Likely to be many people’s sleeper pick in 2018, the team in that other city by the bay has been quietly getting better. Though the Oakland Athletics have spent the past three seasons dwelling in the cellar of the AL West, the team does feature a core of young talent that the organization is hoping will grow and mature together, as well as a farm system that was ranked as the tenth best in baseball.
The sun will definitely be shining in Oakland in the coming years, even if this isn’t the season the A’s make a playoff run.
2018 Oakland Athletics Season Preview
The A’s were (as usual) fairly quiet this off-season. The team has been very open that they have no interest in chasing after high priced free agents. But that’s not to say that they didn’t make any off-season moves.
The A’s did exercise the contract option for fan favorite second baseman Jed Lowrie for $6 million. They traded Yairo Munoz and Max Schrock to the St. Louis Cardinals in exchange for Bay Area native Stephen Piscotty. The move was especially important for Piscotty, who was anxious to return home in order to be closer to his mother, who was unfortunately diagnosed with ALS last year.
Oakland also brought back Brandon Moss when they traded Jesse Hahn and Heath Fillmyer to the Kansas City Royals for Moss and LHP Ryan Butcher. In an attempt to bolster the bullpen, the A’s signed Yusmeiro Petit to a two-year, $10 million deal. They also extended the same offer to Brian Duensing, who instead opted to take $3 million less with the Chicago Cubs. And finally, the A’s also made an unsuccessful attempt to sign Austin Jackson, but Jackson ended up signing a two-year deal with the San Francisco Giants. It may not have been a blockbuster off-season for the A’s, but these moves have quietly made the team better as they head into the 2018 season.
And hey, they finally got Billy Butler off their payroll.
It will come to the great shock of no one that the weakest part of the 2018 Oakland Athletics will likely be their starting rotation. While Kendall Graveman and Sean Manaea will most likely be the number one and number two starters, the rest of the rotation is up in the air. The likely candidates to round out the rotation are Jharel Cotton, Daniel Mengden, Paul Blackburn, Andrew Triggs and Daniel Gossett.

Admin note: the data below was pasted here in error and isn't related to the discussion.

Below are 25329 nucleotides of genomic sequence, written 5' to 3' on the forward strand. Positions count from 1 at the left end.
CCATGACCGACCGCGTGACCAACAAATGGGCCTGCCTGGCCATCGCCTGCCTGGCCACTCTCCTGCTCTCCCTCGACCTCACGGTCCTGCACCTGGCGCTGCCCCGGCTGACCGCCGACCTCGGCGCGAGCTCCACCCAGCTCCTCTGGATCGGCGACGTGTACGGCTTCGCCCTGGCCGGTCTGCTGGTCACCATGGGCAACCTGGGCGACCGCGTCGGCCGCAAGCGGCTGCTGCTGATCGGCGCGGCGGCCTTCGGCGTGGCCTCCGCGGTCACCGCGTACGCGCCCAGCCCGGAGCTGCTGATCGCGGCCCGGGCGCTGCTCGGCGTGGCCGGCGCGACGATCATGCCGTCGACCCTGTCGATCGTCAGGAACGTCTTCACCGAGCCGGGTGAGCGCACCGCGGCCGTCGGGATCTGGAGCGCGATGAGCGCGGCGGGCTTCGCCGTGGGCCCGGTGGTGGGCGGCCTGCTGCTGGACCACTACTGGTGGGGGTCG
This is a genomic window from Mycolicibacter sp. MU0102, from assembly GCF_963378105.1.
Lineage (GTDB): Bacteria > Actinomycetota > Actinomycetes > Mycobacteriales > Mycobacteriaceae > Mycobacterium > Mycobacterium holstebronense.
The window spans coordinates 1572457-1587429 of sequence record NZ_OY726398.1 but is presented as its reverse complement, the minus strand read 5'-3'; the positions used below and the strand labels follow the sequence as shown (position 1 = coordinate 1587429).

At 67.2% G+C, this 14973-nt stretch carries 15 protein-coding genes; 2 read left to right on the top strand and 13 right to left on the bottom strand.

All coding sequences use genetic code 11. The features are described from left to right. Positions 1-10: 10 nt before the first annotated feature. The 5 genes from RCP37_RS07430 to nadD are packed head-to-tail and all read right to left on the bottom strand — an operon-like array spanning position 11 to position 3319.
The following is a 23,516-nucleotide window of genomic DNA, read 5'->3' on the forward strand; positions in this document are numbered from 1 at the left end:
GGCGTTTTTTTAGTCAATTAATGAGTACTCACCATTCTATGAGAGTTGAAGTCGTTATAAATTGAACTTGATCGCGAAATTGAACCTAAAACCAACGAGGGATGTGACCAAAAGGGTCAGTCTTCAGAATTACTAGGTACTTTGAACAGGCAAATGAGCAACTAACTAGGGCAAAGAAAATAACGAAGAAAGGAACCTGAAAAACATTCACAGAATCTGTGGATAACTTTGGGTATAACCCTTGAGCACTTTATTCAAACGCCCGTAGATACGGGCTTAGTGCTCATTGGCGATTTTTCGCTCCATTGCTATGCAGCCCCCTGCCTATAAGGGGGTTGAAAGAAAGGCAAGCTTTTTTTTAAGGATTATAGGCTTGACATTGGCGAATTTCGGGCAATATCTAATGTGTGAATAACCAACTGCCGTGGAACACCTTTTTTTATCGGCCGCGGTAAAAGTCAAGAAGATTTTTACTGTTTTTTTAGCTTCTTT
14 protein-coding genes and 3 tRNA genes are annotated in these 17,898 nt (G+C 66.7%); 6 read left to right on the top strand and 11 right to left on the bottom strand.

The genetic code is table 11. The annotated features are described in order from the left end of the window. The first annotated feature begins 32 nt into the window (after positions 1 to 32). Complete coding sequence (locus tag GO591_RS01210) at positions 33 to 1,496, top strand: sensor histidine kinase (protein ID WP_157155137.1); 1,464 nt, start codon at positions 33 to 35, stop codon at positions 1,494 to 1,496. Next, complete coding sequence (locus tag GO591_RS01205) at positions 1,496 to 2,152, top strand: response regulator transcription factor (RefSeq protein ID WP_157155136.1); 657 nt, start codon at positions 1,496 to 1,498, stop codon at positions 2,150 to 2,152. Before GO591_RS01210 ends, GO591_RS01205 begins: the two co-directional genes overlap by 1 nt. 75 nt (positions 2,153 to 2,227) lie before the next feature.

If the A’s are going to be competitive this year, it goes without saying that they are going to need a strong middle and back part of their rotation. Cotton, who is likely to be the team’s third starter, was outstanding with the A’s after being called up in late 2016. Cotton had a fantastic 2.15 ERA and picked up a nice 2-0 record along the way. But he was unable to continue that success in 2017. He finished the season with a 9-10 record and a 5.58 ERA.
The rest of the rotation is unknown at this time, but of the likely starters (Graveman, Manaea, Gossett, Cotton, and Triggs) none are projected to finish the year with an ERA south of 4.40.
With any luck, Oakland’s bullpen will be stronger this year than in seasons past. Last year, the A’s bullpen had a 4.57 ERA and had the disadvantage of losing Sean Doolittle and Ryan Madson midseason. Additionally, veteran arms struggle for the green and gold. Liam Hendriks had a 4.22 ERA and Santiago Casilla had a 4.27 ERA and seven blown saves.
The A’s will certainly be hoping that the addition of Petit will help right the ship that is Oakland’s bullpen. Last year with the Los Angeles Angels, Petit had a career-low 2.76 ERA while pitching in a career-high 60 games.
The A’s were certainly planning to enter the 2018 season with Bruce Maxwell as their number one catcher. That is of course until Maxwell was arrested in late October for aggravated assault with a deadly weapon when he allegedly pointed a gun at a food delivery person. The A’s have remained vocal that they still intend to pencil in Maxwell as their everyday backstop, despite that it was recently reported that Maxwell has not yet reached a plea agreement.
With Maxwell potentially out, the A’s will turn to Josh Phegley behind the plate. Phegley will be entering his fourth season in Oakland and has slashed .225/.265/.375 in his time there.
Olson (1B), who was ranked as the A’s eighth-best prospect heading into last year’s season, did well with the A’s in 2017. Though he had a moderate .259 batting average, he hit 24 bombs in 59 games and finished the year with outstanding 1.003 OPS. Chapman (3B), has been no slouch himself. He hit 80 home runs in a little over three seasons in the minors as well as 14 with the A’s and finished the season with a 110 OPS+. Oakland’s current number one prospect, Barreto (SS), will likely see more time with the A’s this season. With the Triple-A Nashville Sounds, Barreto hit .290 with 15 home runs and 15 steals. Needless to say, the young talent in Oakland will certainly be fun to watch in the coming years.
Oakland’s designated hitter, perhaps one of the most underrated players in baseball today has been quietly destroying balls in the East Bay for the past two years. Though Khris Davis has yet to make an All-Star team, he has managed to hit 85 jacks in his time with Oakland, and in the Bay Area, that’s considered fairly difficult to do. With 43 home runs in 2017, Davis hit the second most dingers in the America League last season behind only Aaron Judge.
While it’s obvious that the A’s are only getting better, they still play in the undesirable AL West, where the Houston Astros are likely to reign for the foreseeable future. But like Marlon Brando in On The Waterfront, the A’s could be contenders, if not this season, then soon.
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